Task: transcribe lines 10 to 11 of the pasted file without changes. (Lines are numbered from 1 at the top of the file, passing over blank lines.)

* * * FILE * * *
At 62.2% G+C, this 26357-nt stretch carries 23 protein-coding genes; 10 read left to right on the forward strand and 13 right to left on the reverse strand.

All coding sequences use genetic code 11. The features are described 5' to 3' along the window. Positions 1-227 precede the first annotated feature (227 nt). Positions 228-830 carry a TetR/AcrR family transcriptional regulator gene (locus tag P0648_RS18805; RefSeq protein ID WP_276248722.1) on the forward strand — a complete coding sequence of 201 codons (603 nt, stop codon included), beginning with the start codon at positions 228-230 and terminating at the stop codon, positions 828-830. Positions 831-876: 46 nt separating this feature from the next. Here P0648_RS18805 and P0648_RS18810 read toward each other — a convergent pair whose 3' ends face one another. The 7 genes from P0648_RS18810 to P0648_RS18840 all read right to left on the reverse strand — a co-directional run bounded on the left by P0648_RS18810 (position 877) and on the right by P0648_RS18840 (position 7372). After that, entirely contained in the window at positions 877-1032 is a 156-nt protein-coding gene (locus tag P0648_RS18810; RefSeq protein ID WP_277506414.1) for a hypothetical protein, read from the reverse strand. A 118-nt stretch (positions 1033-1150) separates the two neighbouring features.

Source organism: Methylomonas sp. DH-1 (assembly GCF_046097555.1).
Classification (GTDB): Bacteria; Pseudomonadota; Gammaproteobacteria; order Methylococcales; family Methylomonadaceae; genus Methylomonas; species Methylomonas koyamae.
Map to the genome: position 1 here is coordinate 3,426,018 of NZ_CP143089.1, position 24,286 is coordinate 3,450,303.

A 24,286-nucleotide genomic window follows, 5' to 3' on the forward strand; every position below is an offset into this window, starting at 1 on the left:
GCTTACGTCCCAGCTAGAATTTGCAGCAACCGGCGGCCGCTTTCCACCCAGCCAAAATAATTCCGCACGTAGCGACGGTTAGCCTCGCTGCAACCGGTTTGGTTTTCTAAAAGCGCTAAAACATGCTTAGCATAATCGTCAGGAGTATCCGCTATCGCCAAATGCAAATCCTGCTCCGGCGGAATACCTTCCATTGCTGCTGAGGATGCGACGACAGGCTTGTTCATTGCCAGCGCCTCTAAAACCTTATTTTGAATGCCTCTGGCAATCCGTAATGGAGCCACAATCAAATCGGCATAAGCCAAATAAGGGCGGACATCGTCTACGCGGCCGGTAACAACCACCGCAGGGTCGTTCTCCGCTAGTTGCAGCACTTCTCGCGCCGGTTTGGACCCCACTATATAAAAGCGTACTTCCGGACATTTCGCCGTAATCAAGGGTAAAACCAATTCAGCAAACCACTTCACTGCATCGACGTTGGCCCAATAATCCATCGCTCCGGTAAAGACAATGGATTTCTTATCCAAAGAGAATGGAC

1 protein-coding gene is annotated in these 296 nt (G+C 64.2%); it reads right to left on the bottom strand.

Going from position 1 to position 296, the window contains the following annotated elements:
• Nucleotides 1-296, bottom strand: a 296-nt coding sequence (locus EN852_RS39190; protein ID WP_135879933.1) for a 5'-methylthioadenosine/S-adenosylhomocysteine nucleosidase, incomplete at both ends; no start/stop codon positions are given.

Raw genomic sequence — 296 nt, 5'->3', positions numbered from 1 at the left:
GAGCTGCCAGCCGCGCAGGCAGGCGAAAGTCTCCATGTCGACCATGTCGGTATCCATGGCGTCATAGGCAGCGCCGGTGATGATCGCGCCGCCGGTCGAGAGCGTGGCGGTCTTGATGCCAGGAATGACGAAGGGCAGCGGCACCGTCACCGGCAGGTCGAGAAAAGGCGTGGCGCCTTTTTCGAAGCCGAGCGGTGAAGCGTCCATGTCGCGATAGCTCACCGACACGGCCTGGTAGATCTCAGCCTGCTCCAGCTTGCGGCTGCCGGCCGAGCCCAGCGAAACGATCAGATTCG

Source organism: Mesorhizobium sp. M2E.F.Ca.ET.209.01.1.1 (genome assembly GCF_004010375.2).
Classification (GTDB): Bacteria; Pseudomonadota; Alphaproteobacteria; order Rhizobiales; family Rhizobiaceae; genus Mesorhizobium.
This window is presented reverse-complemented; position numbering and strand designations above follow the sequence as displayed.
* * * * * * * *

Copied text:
• Nucleotides 1-296, bottom strand: a 296-nt coding sequence (locus EN852_RS39190; protein ID WP_135879933.1) for a 5'-methylthioadenosine/S-adenosylhomocysteine nucleosidase, incomplete at both ends; no start/stop codon positions are given.

Raw genomic sequence — 296 nt, 5'->3', positions numbered from 1 at the left: